Wednesday, April 24, 2013

Cuba's Pending Racial Debate

Cuba's Pending Racial Debate
April 23, 2013
Fernando Ravsberg*

HAVANA TIMES — In 1925, Las Margaritas, the birthplace of Cuban singer
Celia Cruz, was one of Havana's poor black neighborhoods. Today, the
children who live in this shantytown have free access to education and
healthcare, but little of the deplorable living conditions that
prevailed back then has changed, and its inhabitants are still, for the
most part, of the same skin color.

León Mago Rodríguez, of African descent, has lived in the shantytown for
60 years. His daughters, who also grew up there, had to build additional
rooms for themselves when they turned of age. For lack of space, his
grandchildren constructed their quarters over the roof of the house,
where the great-grandchildren can be seen running and playing about.

The few public and reliable statistics available in Cuba show that,
today, black people live in the country's worst houses, receive less
remittances and hard currency, are less active in the country's emergent
economy, have lower university enrollment indexes and tend to be
employed in the worst-paying jobs available.

In the 1960s, the Cuban government declared it had resolved the racial
problem definitively. In an article recently published by the New York
Times, however, intellectual Roberto Zurbano condemned today's racial
discrimination on the island. "I did it to spark off a broad debate
about racism," he explains.


Race has been a sensitive issue since colonial times. Fear of the black
man, in fact, is one of the arguments used to explain Cuba's relatively
late start in the struggle for independence. In 1959, Fidel Castro's
public condemnation of racism provoked such a strong reaction among the
population that he had to address the issue again, days later.

Even today, the issue is seldom addressed by the Cuban press or in
public speeches. President Raul Castro has, however, promoted a
quota-based policy aimed at increasing the number of black women and men
in leadership positions.

Institutionally speaking, all races have the same opportunities for
personal development in Cuba. In fact, a number of individuals of
African descent have reached high positions within the government. A
case in point is Esteban Lazo, a working-class black man born in the
countryside, who is today the Chair of the Cuban parliament.

The general rule, however, is that most prisons and poor neighborhoods
are filled with black people, while white people continue to advise
their peers not to "do things like blacks do" and some Cubans of African
descent insist that interracial marriages are a way of "moving up the
racial ladder".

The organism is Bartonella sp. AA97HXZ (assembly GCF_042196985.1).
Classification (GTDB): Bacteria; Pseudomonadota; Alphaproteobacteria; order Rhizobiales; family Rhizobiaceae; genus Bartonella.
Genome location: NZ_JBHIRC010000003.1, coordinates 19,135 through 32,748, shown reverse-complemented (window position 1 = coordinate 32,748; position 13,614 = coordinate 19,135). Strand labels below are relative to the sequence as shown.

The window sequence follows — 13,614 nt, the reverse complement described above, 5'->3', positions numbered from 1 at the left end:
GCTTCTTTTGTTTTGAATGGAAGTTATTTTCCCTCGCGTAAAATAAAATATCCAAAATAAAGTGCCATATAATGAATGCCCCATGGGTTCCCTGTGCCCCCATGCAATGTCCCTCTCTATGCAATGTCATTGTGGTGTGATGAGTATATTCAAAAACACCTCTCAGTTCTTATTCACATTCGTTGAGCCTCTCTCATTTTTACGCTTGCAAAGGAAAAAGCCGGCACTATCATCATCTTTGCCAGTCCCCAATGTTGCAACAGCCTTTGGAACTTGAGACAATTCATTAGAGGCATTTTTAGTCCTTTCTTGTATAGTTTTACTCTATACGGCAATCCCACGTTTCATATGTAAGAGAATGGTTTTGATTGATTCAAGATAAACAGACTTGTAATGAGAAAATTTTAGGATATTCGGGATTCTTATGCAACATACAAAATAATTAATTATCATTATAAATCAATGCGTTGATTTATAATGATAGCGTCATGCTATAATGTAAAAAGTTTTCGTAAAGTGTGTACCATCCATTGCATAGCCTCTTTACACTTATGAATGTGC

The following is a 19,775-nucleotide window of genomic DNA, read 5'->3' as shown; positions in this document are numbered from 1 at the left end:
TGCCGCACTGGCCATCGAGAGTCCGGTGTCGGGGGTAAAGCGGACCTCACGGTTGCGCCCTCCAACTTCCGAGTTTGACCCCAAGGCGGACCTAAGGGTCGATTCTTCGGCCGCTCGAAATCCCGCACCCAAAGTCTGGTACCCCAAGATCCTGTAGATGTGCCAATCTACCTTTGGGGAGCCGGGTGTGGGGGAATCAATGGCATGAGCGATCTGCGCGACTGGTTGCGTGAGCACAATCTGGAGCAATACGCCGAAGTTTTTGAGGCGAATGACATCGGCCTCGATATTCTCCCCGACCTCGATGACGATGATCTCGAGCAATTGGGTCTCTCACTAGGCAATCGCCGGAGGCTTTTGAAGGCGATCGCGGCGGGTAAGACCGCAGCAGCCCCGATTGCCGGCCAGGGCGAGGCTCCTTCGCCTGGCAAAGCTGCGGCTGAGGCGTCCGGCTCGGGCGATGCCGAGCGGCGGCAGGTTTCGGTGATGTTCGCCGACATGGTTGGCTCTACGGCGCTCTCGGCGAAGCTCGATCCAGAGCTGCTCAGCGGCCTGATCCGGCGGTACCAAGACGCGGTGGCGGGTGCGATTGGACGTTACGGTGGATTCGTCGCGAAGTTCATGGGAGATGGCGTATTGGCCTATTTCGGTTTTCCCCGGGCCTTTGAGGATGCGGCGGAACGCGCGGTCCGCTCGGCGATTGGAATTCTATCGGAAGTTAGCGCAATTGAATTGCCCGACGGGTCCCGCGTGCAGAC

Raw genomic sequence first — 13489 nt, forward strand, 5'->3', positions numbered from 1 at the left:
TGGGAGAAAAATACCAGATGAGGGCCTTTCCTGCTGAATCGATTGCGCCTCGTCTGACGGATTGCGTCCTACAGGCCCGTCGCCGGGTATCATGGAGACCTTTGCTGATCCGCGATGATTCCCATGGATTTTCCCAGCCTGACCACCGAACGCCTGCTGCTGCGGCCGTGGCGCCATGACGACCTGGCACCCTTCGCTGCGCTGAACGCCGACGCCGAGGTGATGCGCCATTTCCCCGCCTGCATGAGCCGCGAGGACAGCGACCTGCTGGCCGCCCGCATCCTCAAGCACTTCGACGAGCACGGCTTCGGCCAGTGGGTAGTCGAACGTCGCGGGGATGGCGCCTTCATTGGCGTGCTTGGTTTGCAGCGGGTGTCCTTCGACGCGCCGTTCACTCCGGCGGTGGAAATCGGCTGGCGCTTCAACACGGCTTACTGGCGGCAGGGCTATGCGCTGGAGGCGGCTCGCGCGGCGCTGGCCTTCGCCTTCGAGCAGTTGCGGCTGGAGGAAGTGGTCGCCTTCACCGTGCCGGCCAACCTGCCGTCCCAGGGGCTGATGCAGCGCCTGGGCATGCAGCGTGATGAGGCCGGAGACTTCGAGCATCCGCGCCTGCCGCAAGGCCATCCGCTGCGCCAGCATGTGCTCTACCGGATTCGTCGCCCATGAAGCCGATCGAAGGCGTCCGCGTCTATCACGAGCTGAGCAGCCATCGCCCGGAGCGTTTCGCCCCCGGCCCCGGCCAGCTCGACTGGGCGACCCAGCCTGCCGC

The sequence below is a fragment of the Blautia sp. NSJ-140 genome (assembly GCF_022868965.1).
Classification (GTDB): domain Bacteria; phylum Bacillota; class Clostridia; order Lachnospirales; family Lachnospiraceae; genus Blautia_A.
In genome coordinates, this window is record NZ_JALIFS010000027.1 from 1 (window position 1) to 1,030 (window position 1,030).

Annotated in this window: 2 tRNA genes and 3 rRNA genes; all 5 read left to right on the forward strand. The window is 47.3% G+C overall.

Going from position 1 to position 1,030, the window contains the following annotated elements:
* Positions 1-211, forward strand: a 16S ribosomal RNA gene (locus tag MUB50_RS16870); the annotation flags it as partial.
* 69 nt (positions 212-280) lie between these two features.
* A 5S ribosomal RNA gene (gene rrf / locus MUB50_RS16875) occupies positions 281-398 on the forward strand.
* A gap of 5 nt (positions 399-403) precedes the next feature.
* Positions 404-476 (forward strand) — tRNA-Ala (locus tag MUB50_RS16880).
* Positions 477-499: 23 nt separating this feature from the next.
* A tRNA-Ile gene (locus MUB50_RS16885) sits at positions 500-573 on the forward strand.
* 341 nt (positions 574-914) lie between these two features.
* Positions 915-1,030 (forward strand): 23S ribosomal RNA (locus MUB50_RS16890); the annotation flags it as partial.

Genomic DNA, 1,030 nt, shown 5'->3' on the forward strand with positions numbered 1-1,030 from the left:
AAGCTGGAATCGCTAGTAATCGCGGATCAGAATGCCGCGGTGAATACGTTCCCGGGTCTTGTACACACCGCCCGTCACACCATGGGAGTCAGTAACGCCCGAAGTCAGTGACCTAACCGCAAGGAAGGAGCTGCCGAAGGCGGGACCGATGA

A Sensitive Issue

In the internal debates re-opened by the New York Times article, Cuban
professor Guillermo Rodríguez wrote that "it is dishonest" not to
acknowledge that the revolution fought against racism by creating
opportunities in the workforce, the media and education for Cubans of
all races.

According to Zurbano, black people in Cuba were never equally empowered
to take advantage of those opportunities, asking, as way of an example:
"How could we even think of renting out our home or opening a restaurant
in it if we live in the shabbiest of houses?"

"My article was misread. I recognize that we, in Cuba, enjoy many of the
rights that other African descendants in the region continue to demand,
such as health and education. But I demand that the history of Africa be
included in the history syllabus."

Zurbano proposes that a debate on these issues be opened. "The first
thing to do is to hold a debate, among Cubans, on the basis of the data
that has already been collected by research centers. But we need to get
experts and political activists together, so as to discuss the results
yielded by that research."

A Taboo Subject and the Debate

Cuban professor Esteban Morales, who is also of African descent,
believes the government is already open to such debates. "That's why I
don't agree with Zurbano. The discussion is already underway. I do agree
it needs to be broadened, that it needs to reach further down, to the base."

His proposal is the creation of a State department responsible for
racial issues. He points out that "women have been a priority since the
beginning. The racial issue must be tackled through cultural, economic
and government activities."

Renowned racial activist Tato Quiñones, an intellectual and Babalao
(Santería priest), acknowledges that the struggle against racial
discrimination in the workplace and educational and recreational
institutions began in 1959. "That's when the revolution took on special
meaning for me," he states.

He adds that black people benefitted from the progressive social
measures that were taken in favor of the underprivileged, such as free
education and healthcare and the right to employment, but that that "no
extraordinary policies were implemented to aid that sector of the
population that was in dearest need of it."

"It was a mistake to believe that the elimination of social classes
would, in and of itself, put an end to racism," Quiñones said,
criticizing the taboos that surround the racial debate in Cuba. He
acknowledges that Zurbano is to be commended for "putting the racial
issue back on the table, at his own risk."
(*) A Havana Times translation of the original published on the blog of
Fernando Ravsberg.

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